Argh!!! A Tear! A Tear!!!

Decorating By emiyeric Updated 16 Nov 2008 , 2:58am by ECSCOOKS

emiyeric Posted 13 Nov 2008 , 2:51am
post #1 of 19

So, big dummy that I am, I covered my cakes in fondant (made Latanwa's white chocolate fondant), smoothed it out, got it all perfect and pretty to begin adding the final details ... and my tool caught on the fondant, digging right into it when I was scooting the cake in to keep it out of harm's way icon_mad.gif . I smoothed it back out as best I could and tried to repair it, but it pulled the fondant pretty good, stretching it out and leaving only a thin bit to work with. To make matters worse, it's right at the union between two cakes (which, in this particular design, was supposed to be smooth, not covered by a rim or piping or anything), so now there's a big ugly crease of thin fondant right at the union, probably 3/8 inch long. Argh! Any huge groundbreaking ideas from our very very talented CC community that would help me smooth this over a little better would be much appreciated. Again, what gets me is the particular location, right at the angle between the bottom tier and the half ball tier on top of it. Argh!

18 replies
lifonahil Posted 13 Nov 2008 , 5:14am
post #2 of 19

Sorry i can't help but here is a bump.

Rocketgirl899 Posted 13 Nov 2008 , 8:07pm
post #3 of 19

bump... sorry i can't help...

any flowers on the cake? other accents? just cover it!!

it it is the "dread" smooth white cake... sorry I can't help icon_smile.gif

SILVERCAT Posted 13 Nov 2008 , 8:12pm
post #4 of 19

Can't you just use that side as the back of the cake instead of the front?

emiyeric Posted 14 Nov 2008 , 1:27am
post #5 of 19

Heehee, thank you for all the bumps! icon_smile.gif It's actually a corset cake for a lingerie party for a friend of mine, and this would be the top of the left breast, so too far up to put lace on. Still, I've continued to work at it, and hopefully it won't be TOO noticeable once the whole thing's done. Now I'm just worried that the thing was better off before the luster dust. Anyhow! Thanks again for the help! icon_biggrin.gif


SILVERCAT Posted 14 Nov 2008 , 1:48am
post #6 of 19

What about a tattoo on the rip?

sugarshack Posted 14 Nov 2008 , 2:01am
post #7 of 19

spackle with bc or rotyal

emiyeric Posted 14 Nov 2008 , 3:34am
post #8 of 19

Buahahahaha, I love the idea of a tatoo! Not quite the feel I'm going for (I'll post a picture of this once it's all said and done, so you can see what I mean), but I ADORE the creativity of it! icon_lol.gif

I hadn't thought of spackling with buttercream ... I guess at this point, anything would be better than having that ugly thin spot. I'm a little trepidacious about the idea of trying to get my buttercream tint to match the fondant tint, but I can spend a little time experimenting and see what comes of it.

Thanks again for the suggestions! I'll be sure to show the end results tomorrow when I finish it all icon_smile.gif.


stephaniescakenj Posted 14 Nov 2008 , 3:36am
post #9 of 19

Ha!!! I was just thinking tatoo when I scrolled down to silvercat's response!!

AlamoSweets Posted 14 Nov 2008 , 4:00am
post #10 of 19

I hate it when that happens! However, if you are like me you will spend so much time trying to repair it and it will haunt you to the point of redoing it. However, would it be possible to cut the portion of the fondant out down to the lace (I am assuming here) and only redo that portion of the fondant? Where it connects you can add lace to cover the seam. Not sure if this will work since I can't see the cake. Good luck and be sure and post the image.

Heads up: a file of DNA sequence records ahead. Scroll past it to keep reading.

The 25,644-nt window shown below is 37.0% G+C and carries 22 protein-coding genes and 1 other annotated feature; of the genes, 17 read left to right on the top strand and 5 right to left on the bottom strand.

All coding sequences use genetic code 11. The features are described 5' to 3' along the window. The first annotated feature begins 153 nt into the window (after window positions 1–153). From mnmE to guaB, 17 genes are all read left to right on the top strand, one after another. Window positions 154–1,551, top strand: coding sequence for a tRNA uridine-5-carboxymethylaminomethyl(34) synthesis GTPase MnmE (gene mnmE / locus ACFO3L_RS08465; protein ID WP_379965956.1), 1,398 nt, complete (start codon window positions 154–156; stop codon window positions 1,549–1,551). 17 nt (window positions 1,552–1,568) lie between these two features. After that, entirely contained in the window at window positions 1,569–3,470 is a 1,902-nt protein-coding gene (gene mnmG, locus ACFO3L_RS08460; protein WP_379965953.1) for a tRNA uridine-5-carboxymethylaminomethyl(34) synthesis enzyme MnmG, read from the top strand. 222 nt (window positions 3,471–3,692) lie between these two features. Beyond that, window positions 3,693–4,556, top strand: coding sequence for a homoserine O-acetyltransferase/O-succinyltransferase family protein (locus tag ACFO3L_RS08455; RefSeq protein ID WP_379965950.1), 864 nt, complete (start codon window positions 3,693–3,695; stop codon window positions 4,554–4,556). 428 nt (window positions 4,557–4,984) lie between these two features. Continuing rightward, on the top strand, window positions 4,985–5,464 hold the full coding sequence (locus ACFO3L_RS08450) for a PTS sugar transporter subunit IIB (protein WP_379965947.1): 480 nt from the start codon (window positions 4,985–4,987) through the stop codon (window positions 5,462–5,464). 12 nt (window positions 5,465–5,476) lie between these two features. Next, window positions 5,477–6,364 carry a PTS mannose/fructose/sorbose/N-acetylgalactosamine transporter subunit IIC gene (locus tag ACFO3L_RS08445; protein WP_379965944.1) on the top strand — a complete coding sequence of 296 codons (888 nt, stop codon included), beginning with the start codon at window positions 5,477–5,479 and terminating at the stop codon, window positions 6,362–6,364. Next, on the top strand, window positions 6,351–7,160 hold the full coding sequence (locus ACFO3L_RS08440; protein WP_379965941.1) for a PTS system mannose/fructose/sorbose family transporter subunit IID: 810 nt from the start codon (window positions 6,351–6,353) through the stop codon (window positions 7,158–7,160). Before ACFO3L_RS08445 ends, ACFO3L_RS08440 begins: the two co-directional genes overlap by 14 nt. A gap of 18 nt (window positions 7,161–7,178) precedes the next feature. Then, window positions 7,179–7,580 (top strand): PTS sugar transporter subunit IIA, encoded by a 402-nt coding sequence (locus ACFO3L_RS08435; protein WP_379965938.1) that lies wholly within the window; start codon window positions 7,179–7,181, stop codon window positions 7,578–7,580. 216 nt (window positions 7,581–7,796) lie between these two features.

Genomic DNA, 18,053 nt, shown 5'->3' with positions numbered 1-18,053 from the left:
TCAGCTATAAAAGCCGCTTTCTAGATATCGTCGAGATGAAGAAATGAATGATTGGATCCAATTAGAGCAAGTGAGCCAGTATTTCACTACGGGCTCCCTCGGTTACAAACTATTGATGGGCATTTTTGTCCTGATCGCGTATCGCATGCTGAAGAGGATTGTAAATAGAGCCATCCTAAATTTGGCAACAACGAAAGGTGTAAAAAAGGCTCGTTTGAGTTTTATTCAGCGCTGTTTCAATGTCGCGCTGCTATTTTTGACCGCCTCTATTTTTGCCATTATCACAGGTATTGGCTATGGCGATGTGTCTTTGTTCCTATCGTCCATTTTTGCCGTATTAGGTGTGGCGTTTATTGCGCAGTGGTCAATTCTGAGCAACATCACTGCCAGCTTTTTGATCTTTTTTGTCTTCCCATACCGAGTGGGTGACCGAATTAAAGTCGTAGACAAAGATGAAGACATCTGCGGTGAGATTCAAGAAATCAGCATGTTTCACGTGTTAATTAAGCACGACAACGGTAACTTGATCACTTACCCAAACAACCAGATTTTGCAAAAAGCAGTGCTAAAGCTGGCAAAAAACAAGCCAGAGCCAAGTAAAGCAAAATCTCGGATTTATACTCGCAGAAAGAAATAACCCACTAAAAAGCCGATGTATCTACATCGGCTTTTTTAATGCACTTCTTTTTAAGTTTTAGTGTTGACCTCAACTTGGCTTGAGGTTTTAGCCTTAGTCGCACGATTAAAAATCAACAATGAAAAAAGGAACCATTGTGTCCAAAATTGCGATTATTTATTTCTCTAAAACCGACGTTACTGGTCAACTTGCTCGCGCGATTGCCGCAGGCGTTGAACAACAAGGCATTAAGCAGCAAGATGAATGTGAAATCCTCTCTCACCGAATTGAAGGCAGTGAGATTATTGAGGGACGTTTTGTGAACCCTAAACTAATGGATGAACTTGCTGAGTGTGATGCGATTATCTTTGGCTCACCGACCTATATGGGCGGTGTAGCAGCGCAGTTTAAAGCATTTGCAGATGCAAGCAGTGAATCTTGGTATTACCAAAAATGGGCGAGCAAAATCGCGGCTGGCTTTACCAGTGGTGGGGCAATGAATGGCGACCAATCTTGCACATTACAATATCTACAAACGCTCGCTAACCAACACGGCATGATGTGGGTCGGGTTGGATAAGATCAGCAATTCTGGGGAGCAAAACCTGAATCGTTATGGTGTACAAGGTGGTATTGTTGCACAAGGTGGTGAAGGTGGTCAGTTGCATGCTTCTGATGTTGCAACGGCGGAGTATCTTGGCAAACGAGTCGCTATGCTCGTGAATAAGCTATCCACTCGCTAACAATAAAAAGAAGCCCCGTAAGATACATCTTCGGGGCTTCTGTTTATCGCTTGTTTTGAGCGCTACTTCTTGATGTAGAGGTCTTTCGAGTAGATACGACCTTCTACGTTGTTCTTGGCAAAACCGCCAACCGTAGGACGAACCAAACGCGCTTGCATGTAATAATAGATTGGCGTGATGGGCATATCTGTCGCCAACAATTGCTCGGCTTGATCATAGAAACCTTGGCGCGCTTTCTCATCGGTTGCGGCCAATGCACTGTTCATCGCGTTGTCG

Kitagrl Posted 14 Nov 2008 , 4:02am
post #11 of 19

Spackling works excellent especially if you use like a business card or insurance card to gently smooth it out.

chassidyg Posted 14 Nov 2008 , 4:03am
post #12 of 19

Good luck! I'm scared of fondant for that reason! Cant wait to see a pic!

emiyeric Posted 14 Nov 2008 , 4:40am
post #13 of 19

Okay!! Decided to just get it over with and tackle the spackle, hee hee ...

I just posted a picture of the cake, which I probably should have taken in daylight, since it looks pretty harsh with the stinkin' flash. But regardless, the spackling worked like a charm, and it's at least not the very first thing you see anymore when looking at the thing thumbs_up.gif . I have a "close-up" shot of the top of the breasts, where the tear was, so you can tell me what you think. It's in my photos ...

Thanks again so so much for your help!!! YAY!!! Off to get some work done for a meeting in the morning, and then some ironing icon_smile.gif.


rachel-b Posted 14 Nov 2008 , 4:52am
post #14 of 19

A tear...WHERE??? I looked at the pic for a while and couldn't spot it. I'm impressed with both your cake decorating and spackling abilities.

emiyeric Posted 14 Nov 2008 , 5:29am
post #15 of 19

Thanks so much!!! I SO appreciated the tips!!! You can actually see it more in person, I think, but it did help tremendously.

emiyeric Posted 14 Nov 2008 , 2:05pm
post #16 of 19

Okay, I just saw it in the light of day, and while the tear is still noticeable if you're looking, the color blended better than I had hoped. I should know better than to try to match tints at nighttime by artificial light! icon_smile.gif

Dinny2222 Posted 14 Nov 2008 , 9:59pm
post #17 of 19

LOVE the cake! Great job and I can't see any repair work. Everyone will be in awe of the cake anyway!

SILVERCAT Posted 15 Nov 2008 , 1:33am
post #18 of 19

I don't see anything wrong with, AWESOME repair and work!

ECSCOOKS Posted 16 Nov 2008 , 2:58am
post #19 of 19

great cake - can you send me instructions? Thanx

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